Palliser teacher to work with new teachers in Africa this summer

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A veteran teacher from Palliser Regional Schools will be sharing her expertise with beginning teachers in the African nation of Ghana this summer.

Vanda Rufli, who teaches at Wild Rose Colony School near Vulcan, is one of 57 teachers from across Canada chosen to participate in the Canadian Teachers’ Federation Project Overseas this year.

Started in 1962, Project Overseas encourages teachers from Canada to provide professional development to teachers in developing countries in Asia, Africa and the Caribbean.

Rufli will be one of eight teachers in two groups assigned to Ghana; another eight Canadian teachers will be working in neighbouring Togo. The African contingent is small and Rufli is thrilled to be among them.

“I feel like I won the lottery,” she says. “It’s an opportunity I might never get in a lifetime.”

Ruflli’s journey will begin in Ottawa where she’ll spend a few days in orientation. Her next stop will be Accra, the capital of Ghana located on the Gulf of Guinea. She’ll travel the country working with beginning teachers, discussing gender equality, mentorship, classroom management and student behaviour. Those are key broad topics, but the needs of teachers at individual schools could vary widely, and she won’t know until she gets there what the schools will have for technology, resources and needs.

The not knowing is part of the adventure. She’s never been to Africa before, but she’s no stranger to teacher professional development. Rufli is the PD facilitator with the Alberta Teachers’ Association, working with teachers in 10 school divisions and districts across southern Alberta.

She may be uniquely suited to work in Africa. As a Hutterite Colony teacher for 22 of a 26-year teaching career, she works in a setting that requires a cultural sensitivity that includes limited access to technology.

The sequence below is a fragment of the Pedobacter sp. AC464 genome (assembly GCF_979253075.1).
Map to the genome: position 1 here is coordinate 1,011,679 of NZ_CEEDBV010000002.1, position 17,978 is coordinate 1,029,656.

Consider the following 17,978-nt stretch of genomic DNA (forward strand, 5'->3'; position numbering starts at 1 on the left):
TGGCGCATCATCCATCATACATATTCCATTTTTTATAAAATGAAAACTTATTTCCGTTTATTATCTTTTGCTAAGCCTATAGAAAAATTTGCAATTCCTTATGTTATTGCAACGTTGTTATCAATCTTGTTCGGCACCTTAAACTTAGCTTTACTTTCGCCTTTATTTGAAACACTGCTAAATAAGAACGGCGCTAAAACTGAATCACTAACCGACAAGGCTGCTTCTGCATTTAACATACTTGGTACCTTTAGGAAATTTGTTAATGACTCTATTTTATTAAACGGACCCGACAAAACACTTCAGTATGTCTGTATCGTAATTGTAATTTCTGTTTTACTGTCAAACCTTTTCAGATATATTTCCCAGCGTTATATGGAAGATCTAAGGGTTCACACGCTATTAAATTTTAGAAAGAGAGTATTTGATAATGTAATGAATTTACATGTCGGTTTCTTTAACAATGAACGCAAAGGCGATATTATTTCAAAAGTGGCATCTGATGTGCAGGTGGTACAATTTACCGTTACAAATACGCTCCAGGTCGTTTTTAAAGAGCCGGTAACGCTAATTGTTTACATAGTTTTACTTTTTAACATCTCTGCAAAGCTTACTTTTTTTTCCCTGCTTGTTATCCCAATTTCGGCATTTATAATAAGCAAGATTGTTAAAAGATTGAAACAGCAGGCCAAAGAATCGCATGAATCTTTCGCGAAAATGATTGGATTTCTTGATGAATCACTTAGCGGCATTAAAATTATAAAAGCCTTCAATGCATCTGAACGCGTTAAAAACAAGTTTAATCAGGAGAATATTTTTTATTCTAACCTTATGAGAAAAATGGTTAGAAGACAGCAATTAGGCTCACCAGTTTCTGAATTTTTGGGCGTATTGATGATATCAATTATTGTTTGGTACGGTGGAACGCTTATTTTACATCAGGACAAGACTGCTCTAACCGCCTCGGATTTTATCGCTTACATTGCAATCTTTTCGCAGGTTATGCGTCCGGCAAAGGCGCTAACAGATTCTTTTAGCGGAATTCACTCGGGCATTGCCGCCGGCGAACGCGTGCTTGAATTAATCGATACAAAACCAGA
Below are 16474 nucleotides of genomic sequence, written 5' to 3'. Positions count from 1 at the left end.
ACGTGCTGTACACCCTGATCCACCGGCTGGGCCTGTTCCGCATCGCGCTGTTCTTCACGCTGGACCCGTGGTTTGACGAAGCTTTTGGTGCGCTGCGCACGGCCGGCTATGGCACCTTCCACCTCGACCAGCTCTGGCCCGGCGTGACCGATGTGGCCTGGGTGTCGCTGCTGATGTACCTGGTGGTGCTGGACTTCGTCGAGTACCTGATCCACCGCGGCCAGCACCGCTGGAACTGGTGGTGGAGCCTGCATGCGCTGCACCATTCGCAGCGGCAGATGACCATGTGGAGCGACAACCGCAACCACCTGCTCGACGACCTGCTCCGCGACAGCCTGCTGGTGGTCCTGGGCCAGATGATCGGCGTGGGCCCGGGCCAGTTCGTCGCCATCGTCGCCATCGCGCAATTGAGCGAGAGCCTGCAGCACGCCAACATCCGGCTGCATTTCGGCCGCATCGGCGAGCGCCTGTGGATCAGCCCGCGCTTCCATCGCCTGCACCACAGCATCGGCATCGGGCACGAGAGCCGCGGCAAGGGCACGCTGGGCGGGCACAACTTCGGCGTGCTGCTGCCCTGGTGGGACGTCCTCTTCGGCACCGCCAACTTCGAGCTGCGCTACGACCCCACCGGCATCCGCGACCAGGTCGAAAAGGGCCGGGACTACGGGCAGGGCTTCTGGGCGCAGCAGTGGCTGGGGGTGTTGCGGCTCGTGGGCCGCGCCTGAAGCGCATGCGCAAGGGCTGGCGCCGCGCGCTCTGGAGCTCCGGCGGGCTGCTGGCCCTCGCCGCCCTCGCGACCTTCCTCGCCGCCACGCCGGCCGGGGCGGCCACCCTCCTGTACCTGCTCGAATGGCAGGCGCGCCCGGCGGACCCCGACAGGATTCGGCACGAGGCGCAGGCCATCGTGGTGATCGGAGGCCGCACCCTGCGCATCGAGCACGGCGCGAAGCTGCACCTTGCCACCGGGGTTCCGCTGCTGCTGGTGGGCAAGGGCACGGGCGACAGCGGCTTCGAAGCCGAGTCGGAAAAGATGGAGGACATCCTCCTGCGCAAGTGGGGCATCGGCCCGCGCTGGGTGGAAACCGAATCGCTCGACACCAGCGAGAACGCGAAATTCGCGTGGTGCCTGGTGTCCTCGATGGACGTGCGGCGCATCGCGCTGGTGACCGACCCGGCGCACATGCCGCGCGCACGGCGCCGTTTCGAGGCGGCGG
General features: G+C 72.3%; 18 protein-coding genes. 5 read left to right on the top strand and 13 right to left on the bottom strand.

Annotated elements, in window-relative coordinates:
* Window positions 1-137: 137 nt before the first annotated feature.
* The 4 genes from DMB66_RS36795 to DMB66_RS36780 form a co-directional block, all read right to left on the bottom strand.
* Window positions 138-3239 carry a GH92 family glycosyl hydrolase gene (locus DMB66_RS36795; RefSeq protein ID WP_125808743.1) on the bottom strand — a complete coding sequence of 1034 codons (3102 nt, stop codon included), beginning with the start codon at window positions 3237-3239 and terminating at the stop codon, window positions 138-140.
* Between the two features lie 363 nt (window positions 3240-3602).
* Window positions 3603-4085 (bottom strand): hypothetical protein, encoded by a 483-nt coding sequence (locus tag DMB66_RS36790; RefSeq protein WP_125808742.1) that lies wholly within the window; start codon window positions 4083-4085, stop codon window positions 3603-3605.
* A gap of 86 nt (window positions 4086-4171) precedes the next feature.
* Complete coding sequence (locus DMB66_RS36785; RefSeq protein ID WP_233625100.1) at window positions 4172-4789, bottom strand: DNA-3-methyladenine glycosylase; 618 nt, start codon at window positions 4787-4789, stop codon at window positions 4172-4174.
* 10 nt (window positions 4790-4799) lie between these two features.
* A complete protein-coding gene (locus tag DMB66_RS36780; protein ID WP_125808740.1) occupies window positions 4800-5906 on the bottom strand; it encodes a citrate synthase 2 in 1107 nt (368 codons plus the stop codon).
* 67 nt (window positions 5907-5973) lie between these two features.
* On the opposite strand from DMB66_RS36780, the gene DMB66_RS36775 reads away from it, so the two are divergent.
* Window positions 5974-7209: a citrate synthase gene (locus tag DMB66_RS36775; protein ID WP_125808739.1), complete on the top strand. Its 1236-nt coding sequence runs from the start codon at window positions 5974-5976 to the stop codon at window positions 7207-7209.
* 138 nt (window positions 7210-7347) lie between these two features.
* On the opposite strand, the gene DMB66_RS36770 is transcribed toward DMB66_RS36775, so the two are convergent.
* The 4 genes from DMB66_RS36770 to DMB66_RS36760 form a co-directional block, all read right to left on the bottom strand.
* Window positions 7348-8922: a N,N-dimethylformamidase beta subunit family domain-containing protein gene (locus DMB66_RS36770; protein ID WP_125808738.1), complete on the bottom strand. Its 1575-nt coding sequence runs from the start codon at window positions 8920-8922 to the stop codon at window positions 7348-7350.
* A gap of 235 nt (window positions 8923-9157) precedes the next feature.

Her passion for ongoing professional development is embodied in a quote from John Cotton Dana: “Who dares to teach must never cease to learn.”

“Professional development is a professional responsibility,” she says. “You should always experience new things you can add to your teaching repertoire.

“I see it as a continual growing of my professional house. There’s always renovations you can make.”

The last time a Palliser teacher was accepted to Project Overseas was in 2000 and 2001 when long-time teacher and administrator Don Zech spent two consecutive summers, also in Ghana, working with senior secondary head masters (principals). Zech is now vice-chair of the Board of Trustees of Palliser.

Zech said his time in Ghana was a tremendous learning experience.

“It enhances your view of the classroom as a world classroom,” he said. “You learn a lot about yourself and the people were incredible.

“I’m glad I went. I wish I’d have gone sooner and applied sooner. It was an experience.”

He said one of the most heartrending experiences was visiting a slave castle with a group of students and feeling almost overcome with claustrophobia in one of the holding rooms where people were held before being shipped to America.

“The depth of educational compassion I gained, I really believe I grew while I was over there.”

Teachers can apply for Project Overseas through the ATA, which then advance names to the Canadian Teachers’ Federation. For more information on Project Overseas, visit